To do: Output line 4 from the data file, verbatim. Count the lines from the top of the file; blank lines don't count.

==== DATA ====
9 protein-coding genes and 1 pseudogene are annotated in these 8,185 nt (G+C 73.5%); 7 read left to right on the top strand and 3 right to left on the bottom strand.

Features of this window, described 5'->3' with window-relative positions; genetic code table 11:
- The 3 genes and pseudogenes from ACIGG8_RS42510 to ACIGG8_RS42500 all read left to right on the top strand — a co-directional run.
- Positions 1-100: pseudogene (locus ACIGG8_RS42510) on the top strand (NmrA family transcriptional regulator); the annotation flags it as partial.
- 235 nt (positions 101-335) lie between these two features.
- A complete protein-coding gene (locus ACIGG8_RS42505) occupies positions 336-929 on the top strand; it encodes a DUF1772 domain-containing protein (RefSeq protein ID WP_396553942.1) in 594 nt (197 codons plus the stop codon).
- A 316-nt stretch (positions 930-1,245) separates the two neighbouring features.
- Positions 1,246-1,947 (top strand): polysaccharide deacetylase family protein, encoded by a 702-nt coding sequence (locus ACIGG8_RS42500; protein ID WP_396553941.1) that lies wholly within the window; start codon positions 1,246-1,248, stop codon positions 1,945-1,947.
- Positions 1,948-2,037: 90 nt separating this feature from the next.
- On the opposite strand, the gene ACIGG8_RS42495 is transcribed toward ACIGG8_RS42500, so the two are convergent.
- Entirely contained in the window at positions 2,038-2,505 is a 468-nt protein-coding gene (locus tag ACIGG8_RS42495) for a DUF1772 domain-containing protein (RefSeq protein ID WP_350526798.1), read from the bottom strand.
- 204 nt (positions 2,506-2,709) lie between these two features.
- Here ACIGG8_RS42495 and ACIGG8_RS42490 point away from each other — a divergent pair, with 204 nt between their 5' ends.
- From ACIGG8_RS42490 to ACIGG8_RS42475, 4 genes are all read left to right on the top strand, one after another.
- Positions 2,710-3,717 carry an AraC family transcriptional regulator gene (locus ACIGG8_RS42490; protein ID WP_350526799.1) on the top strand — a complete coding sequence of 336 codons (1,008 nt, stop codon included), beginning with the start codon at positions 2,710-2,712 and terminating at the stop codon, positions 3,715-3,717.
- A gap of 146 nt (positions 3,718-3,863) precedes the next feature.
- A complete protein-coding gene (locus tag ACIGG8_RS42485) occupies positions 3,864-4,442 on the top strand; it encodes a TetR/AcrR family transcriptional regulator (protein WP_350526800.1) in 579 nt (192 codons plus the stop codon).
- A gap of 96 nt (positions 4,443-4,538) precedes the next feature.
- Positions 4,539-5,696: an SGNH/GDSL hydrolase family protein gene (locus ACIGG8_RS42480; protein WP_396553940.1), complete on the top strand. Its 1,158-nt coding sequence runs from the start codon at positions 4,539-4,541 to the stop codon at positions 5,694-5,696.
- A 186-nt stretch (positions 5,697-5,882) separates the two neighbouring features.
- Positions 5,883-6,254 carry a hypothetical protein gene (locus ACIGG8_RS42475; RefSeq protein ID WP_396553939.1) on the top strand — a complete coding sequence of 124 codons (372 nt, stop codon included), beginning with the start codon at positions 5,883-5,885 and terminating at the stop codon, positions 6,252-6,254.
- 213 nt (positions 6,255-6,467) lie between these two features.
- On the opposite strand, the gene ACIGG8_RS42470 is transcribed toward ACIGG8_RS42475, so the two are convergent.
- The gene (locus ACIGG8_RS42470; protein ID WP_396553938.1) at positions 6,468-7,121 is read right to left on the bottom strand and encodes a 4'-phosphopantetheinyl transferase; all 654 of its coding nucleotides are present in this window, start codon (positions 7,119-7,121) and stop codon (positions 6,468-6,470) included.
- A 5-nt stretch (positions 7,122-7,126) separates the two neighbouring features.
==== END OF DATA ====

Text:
- Positions 1-100: pseudogene (locus ACIGG8_RS42510) on the top strand (NmrA family transcriptional regulator); the annotation flags it as partial.